Today we were having a delayed walk as I decided that I needed to get my Civil Service online test out of the way. Holly sat at my feet all the way through and was her usual self when anyone came to the door. Some time around twelve we got around to the little rituals of dog walking; the picking up of the poo bags, the sitting for the leads.
Holly did not appear, so I called her and Becky looked in to the living room and looked upset. Holly walked out of the living room, her back legs barely moving. She has had an episode like this before and we tried rubbing some life back into her hip. She seemed a little better for this, but clearly was not going to manage a full walk. I suggested to Cath that we all go out together but that I take the lurchers on a regular walk while she would see if Holly could manage a short loo-break walk. After that she and Becky could take Holly up to the vet. Cath initially seemed hopeful that Holly would perk up a bit once she was under steam, but she did not even make it to the grass before she had to stop for a poo, right on the roadside. This was very unusual in itself as she never goes unless she is on grass or gravel. Holly managed to waddle a little further, but then she just sat on the grass, from where she did not want to do anything. Cath tried to pick Holly up but failed, so I handed Rover and Amazon's leads to her and picked up Holly and carried her back. The lurchers reacted as they do to any dog that is being carried and started jumping up and barking, so I told Cath to follow at a distance. I set Holly down in her basket, patted her head and went back out with the lurchers.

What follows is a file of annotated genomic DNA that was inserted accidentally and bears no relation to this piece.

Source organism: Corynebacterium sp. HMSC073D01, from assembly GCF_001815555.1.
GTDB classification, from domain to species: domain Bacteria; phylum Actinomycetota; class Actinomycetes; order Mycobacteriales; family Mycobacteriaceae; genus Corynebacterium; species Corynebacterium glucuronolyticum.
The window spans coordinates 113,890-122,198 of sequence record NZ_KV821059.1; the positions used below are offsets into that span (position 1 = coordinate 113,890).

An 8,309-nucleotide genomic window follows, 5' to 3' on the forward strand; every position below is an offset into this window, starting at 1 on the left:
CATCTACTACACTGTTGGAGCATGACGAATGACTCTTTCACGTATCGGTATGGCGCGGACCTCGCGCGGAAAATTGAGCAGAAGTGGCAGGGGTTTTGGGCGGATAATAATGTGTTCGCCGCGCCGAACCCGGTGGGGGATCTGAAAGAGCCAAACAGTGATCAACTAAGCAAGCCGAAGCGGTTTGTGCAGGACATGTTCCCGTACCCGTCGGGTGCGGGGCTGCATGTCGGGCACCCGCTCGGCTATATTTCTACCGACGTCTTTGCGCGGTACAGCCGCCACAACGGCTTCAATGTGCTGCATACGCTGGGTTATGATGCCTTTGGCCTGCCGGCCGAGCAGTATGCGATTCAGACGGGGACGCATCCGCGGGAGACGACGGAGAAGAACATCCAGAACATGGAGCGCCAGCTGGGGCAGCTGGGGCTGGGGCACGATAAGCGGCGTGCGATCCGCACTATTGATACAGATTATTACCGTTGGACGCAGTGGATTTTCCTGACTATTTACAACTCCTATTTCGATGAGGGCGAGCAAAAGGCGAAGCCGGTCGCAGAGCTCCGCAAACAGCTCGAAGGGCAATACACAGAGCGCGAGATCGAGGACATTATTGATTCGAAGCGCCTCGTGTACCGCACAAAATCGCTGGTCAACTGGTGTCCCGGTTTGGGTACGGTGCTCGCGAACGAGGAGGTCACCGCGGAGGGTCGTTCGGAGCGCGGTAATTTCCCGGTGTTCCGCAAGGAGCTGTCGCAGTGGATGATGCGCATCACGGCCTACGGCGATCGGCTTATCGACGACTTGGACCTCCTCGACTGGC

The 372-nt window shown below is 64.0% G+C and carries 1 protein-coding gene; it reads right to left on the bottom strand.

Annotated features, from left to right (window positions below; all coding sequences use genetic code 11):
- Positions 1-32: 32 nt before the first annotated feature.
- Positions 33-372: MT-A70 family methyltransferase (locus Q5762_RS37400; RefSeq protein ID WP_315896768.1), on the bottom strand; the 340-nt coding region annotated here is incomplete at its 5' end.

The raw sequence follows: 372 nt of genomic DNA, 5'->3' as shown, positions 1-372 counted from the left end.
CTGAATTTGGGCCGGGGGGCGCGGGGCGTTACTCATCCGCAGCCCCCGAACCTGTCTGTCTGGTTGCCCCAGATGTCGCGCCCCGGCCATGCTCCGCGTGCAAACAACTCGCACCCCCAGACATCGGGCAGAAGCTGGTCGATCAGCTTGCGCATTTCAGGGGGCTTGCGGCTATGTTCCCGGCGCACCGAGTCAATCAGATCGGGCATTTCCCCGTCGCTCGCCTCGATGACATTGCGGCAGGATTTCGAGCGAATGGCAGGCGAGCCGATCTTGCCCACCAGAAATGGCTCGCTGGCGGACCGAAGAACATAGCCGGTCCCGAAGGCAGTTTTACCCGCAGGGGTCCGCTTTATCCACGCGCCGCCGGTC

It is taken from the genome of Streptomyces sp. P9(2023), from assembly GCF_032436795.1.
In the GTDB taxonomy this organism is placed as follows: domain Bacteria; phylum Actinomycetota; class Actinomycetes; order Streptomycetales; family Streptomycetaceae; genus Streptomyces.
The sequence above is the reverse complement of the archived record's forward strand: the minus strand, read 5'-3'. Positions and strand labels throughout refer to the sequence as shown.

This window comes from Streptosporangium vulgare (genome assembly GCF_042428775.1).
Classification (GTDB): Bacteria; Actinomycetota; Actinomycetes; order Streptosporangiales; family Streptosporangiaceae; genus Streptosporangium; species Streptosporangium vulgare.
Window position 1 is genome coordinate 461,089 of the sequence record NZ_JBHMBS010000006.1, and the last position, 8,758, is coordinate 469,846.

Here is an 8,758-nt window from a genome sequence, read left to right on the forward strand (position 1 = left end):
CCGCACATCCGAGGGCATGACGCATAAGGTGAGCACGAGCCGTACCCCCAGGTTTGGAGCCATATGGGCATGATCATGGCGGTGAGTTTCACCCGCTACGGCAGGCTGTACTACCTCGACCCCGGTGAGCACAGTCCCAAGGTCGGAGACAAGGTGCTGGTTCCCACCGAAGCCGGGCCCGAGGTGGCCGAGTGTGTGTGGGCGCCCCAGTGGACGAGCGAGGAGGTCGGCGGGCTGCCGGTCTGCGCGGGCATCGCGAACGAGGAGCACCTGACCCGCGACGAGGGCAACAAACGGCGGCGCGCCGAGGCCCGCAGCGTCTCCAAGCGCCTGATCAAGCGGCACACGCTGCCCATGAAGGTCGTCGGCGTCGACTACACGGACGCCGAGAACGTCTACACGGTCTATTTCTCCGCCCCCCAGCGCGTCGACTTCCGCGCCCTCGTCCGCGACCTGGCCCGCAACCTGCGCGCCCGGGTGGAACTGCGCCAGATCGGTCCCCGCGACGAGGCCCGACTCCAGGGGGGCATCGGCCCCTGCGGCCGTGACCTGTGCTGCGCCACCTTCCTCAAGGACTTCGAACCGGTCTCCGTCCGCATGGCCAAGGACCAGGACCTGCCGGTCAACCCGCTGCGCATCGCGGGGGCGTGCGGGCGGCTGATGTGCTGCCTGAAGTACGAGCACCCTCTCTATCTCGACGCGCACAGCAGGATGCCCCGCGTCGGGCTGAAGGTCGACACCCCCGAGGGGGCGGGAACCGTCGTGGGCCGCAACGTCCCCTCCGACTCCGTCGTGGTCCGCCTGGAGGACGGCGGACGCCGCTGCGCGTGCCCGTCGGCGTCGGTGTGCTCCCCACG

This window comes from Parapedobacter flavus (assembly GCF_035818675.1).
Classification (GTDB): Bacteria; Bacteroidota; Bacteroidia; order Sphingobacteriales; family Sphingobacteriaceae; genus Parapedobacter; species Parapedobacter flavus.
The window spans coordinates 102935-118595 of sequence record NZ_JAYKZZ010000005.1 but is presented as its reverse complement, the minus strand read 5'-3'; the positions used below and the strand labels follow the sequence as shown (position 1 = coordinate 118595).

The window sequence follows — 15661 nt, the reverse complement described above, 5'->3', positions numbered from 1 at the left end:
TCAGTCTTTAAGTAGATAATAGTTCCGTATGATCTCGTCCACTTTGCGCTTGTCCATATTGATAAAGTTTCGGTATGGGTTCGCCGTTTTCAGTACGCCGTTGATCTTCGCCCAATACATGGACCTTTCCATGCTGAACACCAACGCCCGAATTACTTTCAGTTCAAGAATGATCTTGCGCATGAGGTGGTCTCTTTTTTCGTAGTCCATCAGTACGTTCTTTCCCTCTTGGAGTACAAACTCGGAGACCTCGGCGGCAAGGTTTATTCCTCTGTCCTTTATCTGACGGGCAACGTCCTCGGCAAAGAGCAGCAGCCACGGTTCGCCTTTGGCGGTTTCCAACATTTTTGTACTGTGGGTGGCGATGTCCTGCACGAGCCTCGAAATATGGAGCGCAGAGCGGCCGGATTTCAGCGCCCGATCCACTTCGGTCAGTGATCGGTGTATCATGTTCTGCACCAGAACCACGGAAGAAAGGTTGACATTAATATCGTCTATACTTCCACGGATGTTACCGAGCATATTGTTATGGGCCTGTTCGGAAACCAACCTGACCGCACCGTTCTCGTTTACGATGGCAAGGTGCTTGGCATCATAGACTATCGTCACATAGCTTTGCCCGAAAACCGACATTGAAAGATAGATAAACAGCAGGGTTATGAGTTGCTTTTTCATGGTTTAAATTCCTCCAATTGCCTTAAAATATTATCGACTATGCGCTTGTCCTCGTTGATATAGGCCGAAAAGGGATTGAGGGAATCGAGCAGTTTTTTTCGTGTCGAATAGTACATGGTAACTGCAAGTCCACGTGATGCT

It was the only goodbye I had.
I did the first half of the walk in a bit of a daze, thinking about the missing dog. I must admit that I was worried for her health but did not think that it would be the end. We went to the Number 38 turning circle and walked down the Dene. Since the New Year this has become the Usual Walk, as I decided that there was too much cat-association tension involved going the shorter way into Denton Dene, so the longer option is now preferred. I let the lurchers off the lead once I had the dazzle of the low winter sun out of my eyes and I was certain there was nobody in their immediate path. I followed the higher path near the school fence, just for a change.
Rover ran around me but Amazon spent most of that time on the other side of the Dene or in the bottom. They came when I called and we came to the meeting of the ways together. I had considered going straight on and so take the more nature-friendly route through the Dene, but Amazon was enjoying not having Holly behind her and was running all over the place and so I stayed on the usual path across the open field and so up and round. On the way up Rover found a liver retriever who had a ball and so Rover stole said ball when it was next thrown. I told Rover to leave, then put him on the lead because he is a ball thief and it is easier that way. I let him off the lead once we were out of sight, however I did not trust him not to double back, so I detoured over the lower bridge, around the big field and back home.
Normally that would be the end of my blog for the day, but when I got back, Cath and Becky were just going out with Holly. I went upstairs to look at a few job adverts and before I knew it they were back. Holly's spleen had burst and she was unlikely to survive. We went back up but she had slipped into unconsciousness long before we were back, then her heart had stopped beating. Apparently she had been carrying a benign tumour for some time, but it had been putting pressure on her spleen. The vet said that she would have not felt anything and certainly she did not seem in distress other than being puzzled by her inability to walk.
RIP little lodger dog.